Nothing’s different. She’s still a fabulous human being, and she’s met a person that she loves very much. And someday, by God, I wanna throw a wedding for that kid. And I hope that’s exactly what I can do. I hope she will not feel like a second-class citizen involved in something called a ‘domestic partnership’ — which frankly sounds like a Merry Maids franchise to me.
Yeah, nothing about this brouhaha was political at all.
Planned Parenthood raised at least $650,000. Keep it going.
One of the indispensable resources in the assembly of GQ’s recent oral history about being a gay man in the U.S. military was an organization called OutServe, which operates a private “social network” for gay servicemen and women who were forced to live in silence under DADT. Today, on the occasion of the policy’s official repeal, OutServe’s founder, JD Smith, at long last publicly dropped his pseudonym in an article appearing in The New York Times. Everyone, meet Air Force Lieutenant Josh Seefried:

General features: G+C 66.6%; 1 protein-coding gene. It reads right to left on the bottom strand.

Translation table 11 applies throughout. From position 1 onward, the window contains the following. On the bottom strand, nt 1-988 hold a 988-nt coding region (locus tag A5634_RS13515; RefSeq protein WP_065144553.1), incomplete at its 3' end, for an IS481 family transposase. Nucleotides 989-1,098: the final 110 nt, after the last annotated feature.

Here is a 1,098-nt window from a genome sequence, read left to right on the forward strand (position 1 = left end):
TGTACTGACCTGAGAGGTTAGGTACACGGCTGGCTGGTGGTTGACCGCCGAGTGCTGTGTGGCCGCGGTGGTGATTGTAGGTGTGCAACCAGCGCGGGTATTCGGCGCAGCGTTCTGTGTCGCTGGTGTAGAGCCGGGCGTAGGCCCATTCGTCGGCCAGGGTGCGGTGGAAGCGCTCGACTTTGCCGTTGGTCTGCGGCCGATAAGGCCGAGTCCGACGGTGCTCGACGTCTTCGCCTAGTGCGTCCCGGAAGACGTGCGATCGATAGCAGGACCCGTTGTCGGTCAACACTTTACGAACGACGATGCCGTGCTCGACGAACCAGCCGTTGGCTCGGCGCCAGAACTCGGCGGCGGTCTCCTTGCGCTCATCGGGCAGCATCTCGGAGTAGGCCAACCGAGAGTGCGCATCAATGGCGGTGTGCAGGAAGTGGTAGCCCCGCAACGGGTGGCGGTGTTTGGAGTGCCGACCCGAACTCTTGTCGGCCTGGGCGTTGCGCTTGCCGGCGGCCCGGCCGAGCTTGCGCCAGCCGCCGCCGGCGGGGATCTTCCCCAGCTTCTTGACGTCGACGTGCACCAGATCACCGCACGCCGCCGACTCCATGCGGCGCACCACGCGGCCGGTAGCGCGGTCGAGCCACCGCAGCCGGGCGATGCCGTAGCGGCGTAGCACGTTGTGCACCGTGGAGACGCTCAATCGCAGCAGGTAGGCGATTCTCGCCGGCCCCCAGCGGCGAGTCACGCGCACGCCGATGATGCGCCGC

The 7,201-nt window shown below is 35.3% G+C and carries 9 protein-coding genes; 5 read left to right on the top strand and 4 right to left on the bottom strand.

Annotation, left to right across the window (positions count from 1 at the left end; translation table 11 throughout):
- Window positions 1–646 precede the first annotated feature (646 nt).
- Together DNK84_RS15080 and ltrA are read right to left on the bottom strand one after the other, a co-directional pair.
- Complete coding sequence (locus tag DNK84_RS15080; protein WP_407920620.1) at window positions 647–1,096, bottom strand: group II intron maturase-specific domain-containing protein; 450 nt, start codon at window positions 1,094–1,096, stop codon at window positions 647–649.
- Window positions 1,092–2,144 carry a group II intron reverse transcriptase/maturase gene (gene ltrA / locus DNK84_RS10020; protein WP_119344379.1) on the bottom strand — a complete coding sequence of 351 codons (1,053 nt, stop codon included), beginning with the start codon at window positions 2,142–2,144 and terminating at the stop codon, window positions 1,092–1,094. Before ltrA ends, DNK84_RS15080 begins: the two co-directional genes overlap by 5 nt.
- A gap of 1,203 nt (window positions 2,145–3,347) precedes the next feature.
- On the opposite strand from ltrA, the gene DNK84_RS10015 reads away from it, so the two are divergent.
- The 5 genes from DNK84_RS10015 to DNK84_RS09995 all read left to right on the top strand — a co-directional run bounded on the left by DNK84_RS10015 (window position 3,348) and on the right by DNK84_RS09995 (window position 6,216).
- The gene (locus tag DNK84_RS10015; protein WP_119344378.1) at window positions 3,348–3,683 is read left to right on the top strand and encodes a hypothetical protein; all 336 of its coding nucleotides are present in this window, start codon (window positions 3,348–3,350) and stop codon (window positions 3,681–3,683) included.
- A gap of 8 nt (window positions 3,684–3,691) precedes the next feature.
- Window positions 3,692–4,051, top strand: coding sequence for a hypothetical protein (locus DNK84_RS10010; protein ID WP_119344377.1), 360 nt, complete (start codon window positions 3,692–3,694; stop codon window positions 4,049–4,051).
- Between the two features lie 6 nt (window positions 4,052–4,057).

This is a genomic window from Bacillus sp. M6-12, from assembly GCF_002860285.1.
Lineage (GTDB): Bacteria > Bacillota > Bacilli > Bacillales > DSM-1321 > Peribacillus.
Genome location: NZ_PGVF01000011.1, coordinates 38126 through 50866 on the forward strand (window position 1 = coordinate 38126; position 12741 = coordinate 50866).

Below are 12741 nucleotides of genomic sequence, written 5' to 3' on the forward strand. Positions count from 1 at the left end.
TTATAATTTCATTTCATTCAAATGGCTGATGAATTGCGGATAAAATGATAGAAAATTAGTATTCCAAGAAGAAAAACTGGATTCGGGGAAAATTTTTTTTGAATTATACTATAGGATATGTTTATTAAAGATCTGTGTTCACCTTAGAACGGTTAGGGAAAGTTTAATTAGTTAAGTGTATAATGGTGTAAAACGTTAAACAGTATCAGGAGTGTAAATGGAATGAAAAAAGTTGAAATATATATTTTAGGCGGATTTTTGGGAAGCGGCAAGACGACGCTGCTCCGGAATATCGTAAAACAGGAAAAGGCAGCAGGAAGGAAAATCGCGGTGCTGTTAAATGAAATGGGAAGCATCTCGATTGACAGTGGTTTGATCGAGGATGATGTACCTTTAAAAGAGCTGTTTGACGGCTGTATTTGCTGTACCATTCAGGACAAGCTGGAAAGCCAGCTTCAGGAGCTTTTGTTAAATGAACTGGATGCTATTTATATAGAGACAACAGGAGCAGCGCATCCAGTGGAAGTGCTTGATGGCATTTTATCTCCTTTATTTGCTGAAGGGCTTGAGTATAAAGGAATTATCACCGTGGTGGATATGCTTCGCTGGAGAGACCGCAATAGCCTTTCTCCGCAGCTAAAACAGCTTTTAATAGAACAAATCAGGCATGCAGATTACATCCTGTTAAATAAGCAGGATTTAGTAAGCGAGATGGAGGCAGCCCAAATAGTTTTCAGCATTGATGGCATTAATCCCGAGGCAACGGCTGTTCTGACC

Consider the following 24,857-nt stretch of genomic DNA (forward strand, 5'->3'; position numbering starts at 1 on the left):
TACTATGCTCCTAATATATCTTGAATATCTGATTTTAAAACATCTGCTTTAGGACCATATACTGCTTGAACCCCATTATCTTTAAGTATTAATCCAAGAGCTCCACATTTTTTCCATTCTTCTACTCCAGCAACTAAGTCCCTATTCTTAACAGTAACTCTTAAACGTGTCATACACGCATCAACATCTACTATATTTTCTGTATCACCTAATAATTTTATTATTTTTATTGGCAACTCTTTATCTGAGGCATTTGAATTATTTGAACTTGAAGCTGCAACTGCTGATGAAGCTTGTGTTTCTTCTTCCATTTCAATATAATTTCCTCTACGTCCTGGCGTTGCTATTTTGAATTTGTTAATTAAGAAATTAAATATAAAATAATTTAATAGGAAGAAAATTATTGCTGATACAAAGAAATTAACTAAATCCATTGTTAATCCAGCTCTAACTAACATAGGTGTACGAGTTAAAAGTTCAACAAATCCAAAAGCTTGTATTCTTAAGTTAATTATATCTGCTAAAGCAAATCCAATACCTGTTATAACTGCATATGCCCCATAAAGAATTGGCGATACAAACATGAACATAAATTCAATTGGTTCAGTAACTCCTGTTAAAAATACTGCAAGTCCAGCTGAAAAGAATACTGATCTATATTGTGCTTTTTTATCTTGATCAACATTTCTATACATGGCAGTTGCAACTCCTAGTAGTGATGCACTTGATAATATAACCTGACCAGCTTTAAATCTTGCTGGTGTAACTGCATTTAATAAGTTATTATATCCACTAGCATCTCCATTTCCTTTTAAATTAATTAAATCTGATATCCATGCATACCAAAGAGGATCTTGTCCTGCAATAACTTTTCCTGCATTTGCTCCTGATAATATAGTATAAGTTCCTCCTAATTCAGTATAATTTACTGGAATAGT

Now it can be told: A prominent gay rights advocate who called himself J. D. Smith is in fact 1st Lt. Josh Seefried, a 25-year-old active-duty Air Force officer. At 12:01 a.m. Tuesday, he dropped the pseudonym, freed from keeping his sexual orientation secret like an estimated tens of thousands of others in the United States military.
“I always had the feeling that I was lying to them and that I couldn’t be part of the military family,” said Lieutenant Seefried, who helped found an undercover group of 4,000 gay, lesbian, bisexual and transgender active-duty service members. “I feel like I can get to know my people again. When I go to a Christmas party, I can actually bring the person I’m in a relationship with. And that’s a huge relief.”
PETA porn site will raise veganism awareness, PETA says
An animal rights group, which is no stranger to attention-grabbing campaigns featuring nude women, plans to launch a pornography website to raise awareness about veganism.